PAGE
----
law and gospel, luther, lutheran, reformation, theology, christian, grace, human will, bondage, freedom, catholic, christendom
Bible Study; Lecture; Sermon Prep
Luther's re-discovery of the proper distinction between Law and Gospel may be viewed as the starting point of the Lutheran reformation. The proper distinction between these two doctrines is the heart and core of Lutheran theology, or in the words of the Formula of Concord, Art. V, "the specially brilliant light which has come to us through the Reformation." Where this distinction is properly observed, the Scriptures will be correctly explained and understood; conversely, where these two doctrines are mingled, the merits of Christ are obscured, and the Christian is robbed of his comfort. The Lutheran Reformation may be viewed as the same glorious victory which the Gospel herald Paul won over the Judaizing Law people. It is no doubt for this reason that Luther considered as his "dear Kaethe" St. Paul's Epistle to the Galatians, in which the distinction between the Law and the Gospel is so clearly set forth. The Lutheran Reformation is in essence a continuation of the conflict between Hagar and Sarah, Ishmael and Isaac, the Pharisees and Christ, Paul and the Judaizers. And as the Gospel people have always gained the victory over the Law people, so the Lutheran Reformation may be viewed as Luther's glorious victory in his encounter with the various Law people of his day.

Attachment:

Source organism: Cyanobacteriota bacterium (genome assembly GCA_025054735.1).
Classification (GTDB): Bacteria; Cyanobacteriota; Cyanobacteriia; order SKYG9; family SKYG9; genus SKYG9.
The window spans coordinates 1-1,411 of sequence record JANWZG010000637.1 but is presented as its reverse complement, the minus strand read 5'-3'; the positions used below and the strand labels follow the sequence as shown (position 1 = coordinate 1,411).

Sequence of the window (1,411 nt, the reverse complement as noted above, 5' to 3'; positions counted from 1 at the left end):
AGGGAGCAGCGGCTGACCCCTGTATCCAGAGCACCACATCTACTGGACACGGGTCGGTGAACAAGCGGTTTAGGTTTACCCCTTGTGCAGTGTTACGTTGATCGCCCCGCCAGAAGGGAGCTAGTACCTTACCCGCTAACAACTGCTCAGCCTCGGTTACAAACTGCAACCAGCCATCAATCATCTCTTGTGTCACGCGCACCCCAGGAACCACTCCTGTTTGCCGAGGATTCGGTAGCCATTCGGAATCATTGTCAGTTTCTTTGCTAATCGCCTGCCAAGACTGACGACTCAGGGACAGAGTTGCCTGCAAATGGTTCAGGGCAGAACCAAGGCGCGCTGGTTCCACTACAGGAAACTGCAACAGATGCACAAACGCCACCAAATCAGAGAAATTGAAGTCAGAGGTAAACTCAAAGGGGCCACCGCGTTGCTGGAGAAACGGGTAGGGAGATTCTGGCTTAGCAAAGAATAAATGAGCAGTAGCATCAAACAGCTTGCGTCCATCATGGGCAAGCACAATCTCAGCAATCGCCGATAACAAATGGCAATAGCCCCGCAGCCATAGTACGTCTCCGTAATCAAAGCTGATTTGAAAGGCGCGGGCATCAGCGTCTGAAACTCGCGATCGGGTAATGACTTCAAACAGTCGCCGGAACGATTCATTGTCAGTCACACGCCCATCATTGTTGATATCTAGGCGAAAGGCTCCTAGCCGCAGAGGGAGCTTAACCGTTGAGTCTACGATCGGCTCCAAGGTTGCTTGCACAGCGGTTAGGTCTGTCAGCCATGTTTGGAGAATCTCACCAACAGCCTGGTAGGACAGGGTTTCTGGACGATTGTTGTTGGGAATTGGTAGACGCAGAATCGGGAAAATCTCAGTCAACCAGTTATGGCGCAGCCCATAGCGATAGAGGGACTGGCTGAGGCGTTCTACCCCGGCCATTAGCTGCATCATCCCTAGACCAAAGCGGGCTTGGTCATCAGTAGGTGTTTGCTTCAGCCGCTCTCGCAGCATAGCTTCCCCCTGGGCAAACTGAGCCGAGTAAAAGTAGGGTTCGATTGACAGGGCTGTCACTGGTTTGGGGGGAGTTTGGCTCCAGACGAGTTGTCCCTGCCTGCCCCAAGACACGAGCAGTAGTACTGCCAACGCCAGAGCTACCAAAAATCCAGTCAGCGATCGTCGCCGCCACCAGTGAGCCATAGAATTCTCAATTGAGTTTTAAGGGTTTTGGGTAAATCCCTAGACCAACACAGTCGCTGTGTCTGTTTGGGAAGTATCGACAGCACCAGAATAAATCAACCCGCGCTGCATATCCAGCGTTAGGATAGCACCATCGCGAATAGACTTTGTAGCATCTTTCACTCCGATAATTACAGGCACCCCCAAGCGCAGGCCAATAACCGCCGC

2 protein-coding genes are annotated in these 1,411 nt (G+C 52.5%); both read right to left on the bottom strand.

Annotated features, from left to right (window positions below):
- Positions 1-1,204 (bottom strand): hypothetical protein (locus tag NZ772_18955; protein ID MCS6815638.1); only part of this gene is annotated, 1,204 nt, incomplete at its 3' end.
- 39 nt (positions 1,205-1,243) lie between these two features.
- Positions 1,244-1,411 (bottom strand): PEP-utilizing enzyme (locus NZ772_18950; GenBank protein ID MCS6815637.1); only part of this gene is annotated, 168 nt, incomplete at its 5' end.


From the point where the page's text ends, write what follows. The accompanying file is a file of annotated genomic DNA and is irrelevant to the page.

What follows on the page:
Religious Thought, Theology and Philosophy of Religion
Scripture References in this Resource (separated by semi-colons)
Galatians 4:21-31; 2 Corinthians 3:6-18; Romans 5:14-21;
Laity; Ministers; Scholars
Mayer, F. E.
"Human Will in Bondage and Freedom, A Study in Luther's Distinction of Law and Gospel. (Part I.),"
Concordia Theological Monthly: Vol. 22, Article 60.
Available at: https://scholar.csl.edu/ctm/vol22/iss1/60